Some time in the 1980s while I was teaching high school English in rural upstate South Carolina, my home town, a student turned in an essay about Pink Floyd, a group my students knew I liked.
The student’s essay raved about Pink Floyd — as a person, not a group. The irony of this, of course, was totally lost on the student. 
Throughout my 30-plus years teaching, I have encountered dozens of smug, cavalier know-nothings like that student. Too uninformed to even be able to conceive that their ignorance is entirely transparent.
Know-nothings often surround themselves with know-nothings, and the resulting echo chamber is truly stunning. They find themselves clever, and cool; they are ultimately self-perpetuating, and self-sustaining.
Young males often fall into this trap as a pursuit of coolness to hide their insecurities; young women are drawn to feigned know-nothingness as a ploy to attract guys, also a defense against insecurity.
Many if not most grow out of the know-nothing-as-cool/attractive phase.
But enough don’t that the know-nothings have now elected the master of know-nothing president, and that know-nothing president has surrounded himself with know-nothings to run the country.
The great irony of the culture of know-nothingness is that these people are compelled to appear knowledgable while having no capacity for knowledge.
The evidence is easy to confirm:
- Trump completely oblivious to who Frederick Douglass is.
- SOE Betsy DeVos’s Tweet misspelling W.E.B. Du Bois, and then misspelling again in the apology.
- Trump’s inauguration poster using “to” for “too.”
- The GOP Tweeting a false quote attributed to Lincoln.
These examples from our political elites have their roots in right-wing radio where Rush Limbaugh often holds forth quoting Shakespeare’s “brevity is the soul of wit” (clueless that this is the comment of a buffoon, not a pearl of wisdom) and repeatedly calling Ayn Rand “Anne.”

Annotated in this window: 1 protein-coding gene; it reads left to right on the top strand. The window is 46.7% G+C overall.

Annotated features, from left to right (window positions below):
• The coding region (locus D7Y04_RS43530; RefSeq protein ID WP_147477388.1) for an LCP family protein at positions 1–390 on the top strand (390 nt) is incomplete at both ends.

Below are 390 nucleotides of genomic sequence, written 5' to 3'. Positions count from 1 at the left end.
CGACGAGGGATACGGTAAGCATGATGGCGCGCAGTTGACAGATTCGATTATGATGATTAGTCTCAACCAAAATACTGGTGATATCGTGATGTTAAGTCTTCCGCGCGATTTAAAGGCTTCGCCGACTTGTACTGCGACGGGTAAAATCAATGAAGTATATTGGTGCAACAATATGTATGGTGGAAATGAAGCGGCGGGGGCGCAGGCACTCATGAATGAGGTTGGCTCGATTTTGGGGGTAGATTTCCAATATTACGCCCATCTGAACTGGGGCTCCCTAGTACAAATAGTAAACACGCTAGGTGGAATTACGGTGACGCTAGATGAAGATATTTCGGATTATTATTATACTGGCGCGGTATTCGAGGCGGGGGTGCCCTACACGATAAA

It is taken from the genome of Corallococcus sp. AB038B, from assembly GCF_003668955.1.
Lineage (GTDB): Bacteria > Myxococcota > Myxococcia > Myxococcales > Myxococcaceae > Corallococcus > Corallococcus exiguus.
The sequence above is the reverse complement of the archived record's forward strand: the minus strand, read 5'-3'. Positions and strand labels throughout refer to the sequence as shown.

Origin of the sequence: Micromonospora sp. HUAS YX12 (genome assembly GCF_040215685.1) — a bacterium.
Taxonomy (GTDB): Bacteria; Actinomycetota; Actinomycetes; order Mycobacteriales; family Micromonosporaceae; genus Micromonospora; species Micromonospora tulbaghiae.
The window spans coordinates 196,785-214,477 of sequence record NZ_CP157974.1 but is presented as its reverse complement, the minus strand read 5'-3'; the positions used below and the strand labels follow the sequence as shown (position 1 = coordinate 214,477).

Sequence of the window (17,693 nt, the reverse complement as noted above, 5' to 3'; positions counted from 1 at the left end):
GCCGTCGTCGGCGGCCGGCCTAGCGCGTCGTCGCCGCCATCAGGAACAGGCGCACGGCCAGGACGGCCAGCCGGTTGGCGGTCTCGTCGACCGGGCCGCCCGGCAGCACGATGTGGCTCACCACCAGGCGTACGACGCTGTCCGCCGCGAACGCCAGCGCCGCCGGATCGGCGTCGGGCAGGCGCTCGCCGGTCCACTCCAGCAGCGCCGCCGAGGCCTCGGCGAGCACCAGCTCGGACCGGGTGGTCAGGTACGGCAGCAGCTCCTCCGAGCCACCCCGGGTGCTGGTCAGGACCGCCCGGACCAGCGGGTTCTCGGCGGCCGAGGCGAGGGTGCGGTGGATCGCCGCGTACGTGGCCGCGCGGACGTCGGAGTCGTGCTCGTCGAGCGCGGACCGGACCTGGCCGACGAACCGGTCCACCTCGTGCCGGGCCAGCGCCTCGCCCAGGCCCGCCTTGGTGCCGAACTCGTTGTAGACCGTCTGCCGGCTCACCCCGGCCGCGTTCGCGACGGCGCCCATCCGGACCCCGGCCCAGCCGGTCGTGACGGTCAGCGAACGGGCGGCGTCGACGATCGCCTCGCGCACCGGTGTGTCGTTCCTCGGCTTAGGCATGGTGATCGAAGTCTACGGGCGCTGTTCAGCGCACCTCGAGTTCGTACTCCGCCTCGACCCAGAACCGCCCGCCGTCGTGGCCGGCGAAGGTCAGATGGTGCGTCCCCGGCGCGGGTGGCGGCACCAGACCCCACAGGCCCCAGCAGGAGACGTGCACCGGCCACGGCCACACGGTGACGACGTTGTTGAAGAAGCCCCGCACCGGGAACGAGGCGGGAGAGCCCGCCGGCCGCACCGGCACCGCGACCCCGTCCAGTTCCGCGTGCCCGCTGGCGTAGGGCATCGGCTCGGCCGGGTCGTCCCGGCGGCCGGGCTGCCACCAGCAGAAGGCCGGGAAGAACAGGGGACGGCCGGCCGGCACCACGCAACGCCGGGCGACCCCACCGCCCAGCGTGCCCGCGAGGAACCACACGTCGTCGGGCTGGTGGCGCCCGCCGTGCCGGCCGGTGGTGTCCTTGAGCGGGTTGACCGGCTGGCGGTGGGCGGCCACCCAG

Here are the remnants of know-nothings to add to the culture of lies and the flippant serial plagiarism that characterize Trump and company.
And as a result of this flurry of know-nothingness, post-truth, and fake news, many have begun to turn to literature, from George Orwell to Margaret Atwood.
While I appreciate the focus on dystopian science fiction that addresses the power of manipulating words, facts, and truth — see Orwell and Atwood — many are glossing over the importance of Aldous Huxley’s Brave New World, which dramatizes the normalizing of the know-nothing culture that now controls our country.
I highly recommend Amusing Ourselves to Death: Huxley vs Orwell, a careful side-by-side graphic comparison of the work by these two authors from Neil Postman who argued in favor of Huxley’s warnings being more apt.
Huxley, the graphic notes, envisioned a people distracted by pleasure, reality TV replacing the urge to read or to seek knowledge.
Huxley recognized the bankruptcy of over-stimulated consumers, bathed in the glow of screen after screen and the incessant access to information.
Huxley feared how truth and fake news would blur in the collective consciousness of a people who just want to have fun — orgy-porgy.
Huxley drew on Shakespeare’s The Tempest, titling his novel in a way that is ominous and satirical since Miranda is deluded by her idealism: “How beauteous mankind is! O brave new world,/ That has such people in’t!”
Imagine, then, that the know-nothing student in my class trying to curry favor without making any real effort had been the son of a racist millionaire who left him a huge inheritance and a cushy leg up on a career as a huckster.
He could have been well on his way to the presidency.